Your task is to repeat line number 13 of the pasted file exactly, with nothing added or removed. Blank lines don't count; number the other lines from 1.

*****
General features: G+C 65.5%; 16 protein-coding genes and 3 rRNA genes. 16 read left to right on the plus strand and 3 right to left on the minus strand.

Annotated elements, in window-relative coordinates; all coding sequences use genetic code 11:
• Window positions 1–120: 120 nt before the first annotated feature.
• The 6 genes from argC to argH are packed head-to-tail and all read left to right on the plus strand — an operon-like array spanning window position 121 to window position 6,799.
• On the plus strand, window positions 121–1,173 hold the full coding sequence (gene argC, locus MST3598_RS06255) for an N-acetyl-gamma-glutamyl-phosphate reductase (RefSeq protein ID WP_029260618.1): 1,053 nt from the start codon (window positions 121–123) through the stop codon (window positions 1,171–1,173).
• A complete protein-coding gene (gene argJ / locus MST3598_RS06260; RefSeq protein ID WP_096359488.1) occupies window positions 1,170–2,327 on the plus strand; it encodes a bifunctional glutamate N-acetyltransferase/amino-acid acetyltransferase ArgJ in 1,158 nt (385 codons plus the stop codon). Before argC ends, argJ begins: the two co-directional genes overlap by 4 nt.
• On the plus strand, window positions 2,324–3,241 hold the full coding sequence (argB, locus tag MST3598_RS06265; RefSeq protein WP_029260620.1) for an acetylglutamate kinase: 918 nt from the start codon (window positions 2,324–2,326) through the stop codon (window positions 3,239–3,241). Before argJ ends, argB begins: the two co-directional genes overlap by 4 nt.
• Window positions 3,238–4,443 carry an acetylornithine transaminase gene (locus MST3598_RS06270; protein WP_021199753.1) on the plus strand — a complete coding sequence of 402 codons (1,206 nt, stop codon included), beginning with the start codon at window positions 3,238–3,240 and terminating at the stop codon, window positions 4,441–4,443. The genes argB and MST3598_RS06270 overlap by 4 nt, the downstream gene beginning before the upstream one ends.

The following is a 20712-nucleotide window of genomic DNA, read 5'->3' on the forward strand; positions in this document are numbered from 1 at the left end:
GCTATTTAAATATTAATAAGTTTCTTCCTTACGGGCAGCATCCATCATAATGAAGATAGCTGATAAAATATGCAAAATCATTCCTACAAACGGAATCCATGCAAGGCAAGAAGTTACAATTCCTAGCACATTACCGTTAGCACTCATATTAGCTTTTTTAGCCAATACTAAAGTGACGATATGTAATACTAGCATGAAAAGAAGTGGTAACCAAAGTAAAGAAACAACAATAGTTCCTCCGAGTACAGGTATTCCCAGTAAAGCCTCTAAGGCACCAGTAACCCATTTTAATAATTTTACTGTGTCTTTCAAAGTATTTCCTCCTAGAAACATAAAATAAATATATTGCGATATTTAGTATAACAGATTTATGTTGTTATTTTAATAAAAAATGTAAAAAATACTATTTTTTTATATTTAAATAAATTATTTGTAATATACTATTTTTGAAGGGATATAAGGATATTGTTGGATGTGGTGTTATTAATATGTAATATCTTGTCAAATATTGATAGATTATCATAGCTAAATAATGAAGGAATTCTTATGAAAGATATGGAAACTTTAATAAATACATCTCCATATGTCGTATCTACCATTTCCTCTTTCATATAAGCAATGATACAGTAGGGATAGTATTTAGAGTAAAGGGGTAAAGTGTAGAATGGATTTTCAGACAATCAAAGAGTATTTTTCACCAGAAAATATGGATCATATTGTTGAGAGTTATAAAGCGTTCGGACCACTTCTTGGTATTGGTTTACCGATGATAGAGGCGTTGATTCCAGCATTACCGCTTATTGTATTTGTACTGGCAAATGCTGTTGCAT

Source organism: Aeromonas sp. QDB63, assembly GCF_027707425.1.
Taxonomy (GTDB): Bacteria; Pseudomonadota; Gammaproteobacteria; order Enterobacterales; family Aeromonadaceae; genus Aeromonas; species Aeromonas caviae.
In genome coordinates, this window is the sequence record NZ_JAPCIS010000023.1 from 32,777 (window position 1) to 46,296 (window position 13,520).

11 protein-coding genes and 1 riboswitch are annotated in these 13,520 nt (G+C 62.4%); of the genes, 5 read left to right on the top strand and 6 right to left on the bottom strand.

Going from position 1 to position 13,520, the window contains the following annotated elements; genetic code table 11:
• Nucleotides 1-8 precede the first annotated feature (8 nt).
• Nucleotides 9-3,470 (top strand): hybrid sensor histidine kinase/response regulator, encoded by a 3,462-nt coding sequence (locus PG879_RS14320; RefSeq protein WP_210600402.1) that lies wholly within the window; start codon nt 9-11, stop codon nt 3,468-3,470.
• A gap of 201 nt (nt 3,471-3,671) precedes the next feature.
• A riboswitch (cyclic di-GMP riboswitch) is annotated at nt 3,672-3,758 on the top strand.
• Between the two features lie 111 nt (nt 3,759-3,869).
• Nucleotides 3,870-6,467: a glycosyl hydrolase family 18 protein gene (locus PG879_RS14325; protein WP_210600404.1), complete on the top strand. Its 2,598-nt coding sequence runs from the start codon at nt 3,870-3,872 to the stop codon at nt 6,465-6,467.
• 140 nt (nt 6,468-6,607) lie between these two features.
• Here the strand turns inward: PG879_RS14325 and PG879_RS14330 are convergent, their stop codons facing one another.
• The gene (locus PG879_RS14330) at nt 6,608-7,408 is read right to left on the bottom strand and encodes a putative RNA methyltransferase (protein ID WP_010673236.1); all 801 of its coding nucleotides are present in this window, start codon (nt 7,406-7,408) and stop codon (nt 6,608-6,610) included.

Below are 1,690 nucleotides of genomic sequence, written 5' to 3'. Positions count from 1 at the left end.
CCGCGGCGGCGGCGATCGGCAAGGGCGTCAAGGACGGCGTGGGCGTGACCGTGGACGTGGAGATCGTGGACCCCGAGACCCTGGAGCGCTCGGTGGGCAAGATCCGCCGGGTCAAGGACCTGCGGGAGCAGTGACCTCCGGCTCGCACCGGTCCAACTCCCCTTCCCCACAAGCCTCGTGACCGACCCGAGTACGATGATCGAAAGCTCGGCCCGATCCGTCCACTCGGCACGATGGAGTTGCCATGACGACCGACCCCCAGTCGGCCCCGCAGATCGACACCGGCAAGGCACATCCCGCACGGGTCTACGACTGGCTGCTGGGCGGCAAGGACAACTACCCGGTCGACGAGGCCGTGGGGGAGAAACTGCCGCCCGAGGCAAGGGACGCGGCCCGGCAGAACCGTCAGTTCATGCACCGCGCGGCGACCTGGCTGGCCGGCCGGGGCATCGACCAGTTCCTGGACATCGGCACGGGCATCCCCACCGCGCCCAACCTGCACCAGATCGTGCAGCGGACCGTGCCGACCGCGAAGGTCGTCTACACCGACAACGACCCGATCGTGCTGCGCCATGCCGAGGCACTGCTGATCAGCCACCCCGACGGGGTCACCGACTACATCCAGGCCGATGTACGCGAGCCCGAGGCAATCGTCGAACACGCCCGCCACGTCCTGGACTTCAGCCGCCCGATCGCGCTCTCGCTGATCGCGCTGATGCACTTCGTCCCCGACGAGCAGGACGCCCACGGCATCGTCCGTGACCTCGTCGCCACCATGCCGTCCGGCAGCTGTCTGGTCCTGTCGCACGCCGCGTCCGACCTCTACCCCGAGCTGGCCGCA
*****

In genome coordinates, this window is the sequence record NZ_JAPCIS010000023.1 from 32,777 (window position 1) to 46,296 (window position 13,520).